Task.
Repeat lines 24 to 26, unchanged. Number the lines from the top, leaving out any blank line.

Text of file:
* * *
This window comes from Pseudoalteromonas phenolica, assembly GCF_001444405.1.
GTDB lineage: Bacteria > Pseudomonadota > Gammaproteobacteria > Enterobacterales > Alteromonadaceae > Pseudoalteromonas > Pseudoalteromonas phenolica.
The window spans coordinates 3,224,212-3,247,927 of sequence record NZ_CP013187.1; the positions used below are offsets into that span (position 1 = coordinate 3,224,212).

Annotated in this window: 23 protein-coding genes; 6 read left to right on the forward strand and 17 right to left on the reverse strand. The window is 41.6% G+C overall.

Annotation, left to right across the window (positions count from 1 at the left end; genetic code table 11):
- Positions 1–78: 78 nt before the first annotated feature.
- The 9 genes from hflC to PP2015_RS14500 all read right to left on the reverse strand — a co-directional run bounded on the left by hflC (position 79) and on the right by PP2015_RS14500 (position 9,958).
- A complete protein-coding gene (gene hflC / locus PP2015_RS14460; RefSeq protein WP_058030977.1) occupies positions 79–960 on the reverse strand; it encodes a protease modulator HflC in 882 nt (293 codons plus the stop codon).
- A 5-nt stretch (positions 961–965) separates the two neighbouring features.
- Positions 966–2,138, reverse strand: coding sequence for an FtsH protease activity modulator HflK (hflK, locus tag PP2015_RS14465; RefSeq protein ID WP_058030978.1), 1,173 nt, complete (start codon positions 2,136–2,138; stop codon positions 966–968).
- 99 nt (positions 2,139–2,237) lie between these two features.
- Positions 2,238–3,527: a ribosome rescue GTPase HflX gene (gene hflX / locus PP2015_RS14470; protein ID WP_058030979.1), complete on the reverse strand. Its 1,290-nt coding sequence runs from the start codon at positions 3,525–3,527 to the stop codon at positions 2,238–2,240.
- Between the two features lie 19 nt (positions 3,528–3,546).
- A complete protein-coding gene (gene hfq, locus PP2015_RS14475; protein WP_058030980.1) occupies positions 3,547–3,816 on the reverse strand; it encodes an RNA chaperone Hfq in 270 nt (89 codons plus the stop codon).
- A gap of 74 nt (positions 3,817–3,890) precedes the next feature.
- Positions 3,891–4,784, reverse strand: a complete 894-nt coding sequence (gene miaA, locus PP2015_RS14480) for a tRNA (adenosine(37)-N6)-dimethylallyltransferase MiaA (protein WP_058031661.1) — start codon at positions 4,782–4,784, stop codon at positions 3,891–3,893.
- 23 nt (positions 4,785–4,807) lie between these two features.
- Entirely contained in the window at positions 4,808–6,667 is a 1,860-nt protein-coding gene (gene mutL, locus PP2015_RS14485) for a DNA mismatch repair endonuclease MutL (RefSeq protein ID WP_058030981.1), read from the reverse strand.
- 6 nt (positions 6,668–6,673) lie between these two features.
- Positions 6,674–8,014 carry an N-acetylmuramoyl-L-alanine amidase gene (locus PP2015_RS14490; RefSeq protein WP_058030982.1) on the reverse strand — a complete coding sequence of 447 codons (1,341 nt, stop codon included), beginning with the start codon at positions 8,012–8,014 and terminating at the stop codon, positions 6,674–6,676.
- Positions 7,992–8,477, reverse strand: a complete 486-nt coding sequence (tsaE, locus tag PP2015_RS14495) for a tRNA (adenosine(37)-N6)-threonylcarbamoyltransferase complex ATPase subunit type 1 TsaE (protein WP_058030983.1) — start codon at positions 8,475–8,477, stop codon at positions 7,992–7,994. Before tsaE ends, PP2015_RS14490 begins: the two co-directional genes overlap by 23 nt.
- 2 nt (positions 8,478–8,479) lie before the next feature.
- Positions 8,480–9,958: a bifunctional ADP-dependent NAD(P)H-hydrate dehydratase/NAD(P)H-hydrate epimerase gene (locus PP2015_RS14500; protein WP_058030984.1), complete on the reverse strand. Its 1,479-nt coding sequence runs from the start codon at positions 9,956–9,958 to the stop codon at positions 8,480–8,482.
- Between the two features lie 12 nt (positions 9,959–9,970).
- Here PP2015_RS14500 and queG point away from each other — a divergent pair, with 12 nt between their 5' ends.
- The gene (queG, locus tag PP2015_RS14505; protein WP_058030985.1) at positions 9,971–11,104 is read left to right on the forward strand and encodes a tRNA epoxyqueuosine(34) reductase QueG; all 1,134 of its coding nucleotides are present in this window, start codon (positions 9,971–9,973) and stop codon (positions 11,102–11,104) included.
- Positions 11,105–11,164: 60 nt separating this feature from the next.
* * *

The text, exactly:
- Between the two features lie 12 nt (positions 9,959–9,970).
- Here PP2015_RS14500 and queG point away from each other — a divergent pair, with 12 nt between their 5' ends.
- The gene (queG, locus tag PP2015_RS14505; protein WP_058030985.1) at positions 9,971–11,104 is read left to right on the forward strand and encodes a tRNA epoxyqueuosine(34) reductase QueG; all 1,134 of its coding nucleotides are present in this window, start codon (positions 9,971–9,973) and stop codon (positions 11,102–11,104) included.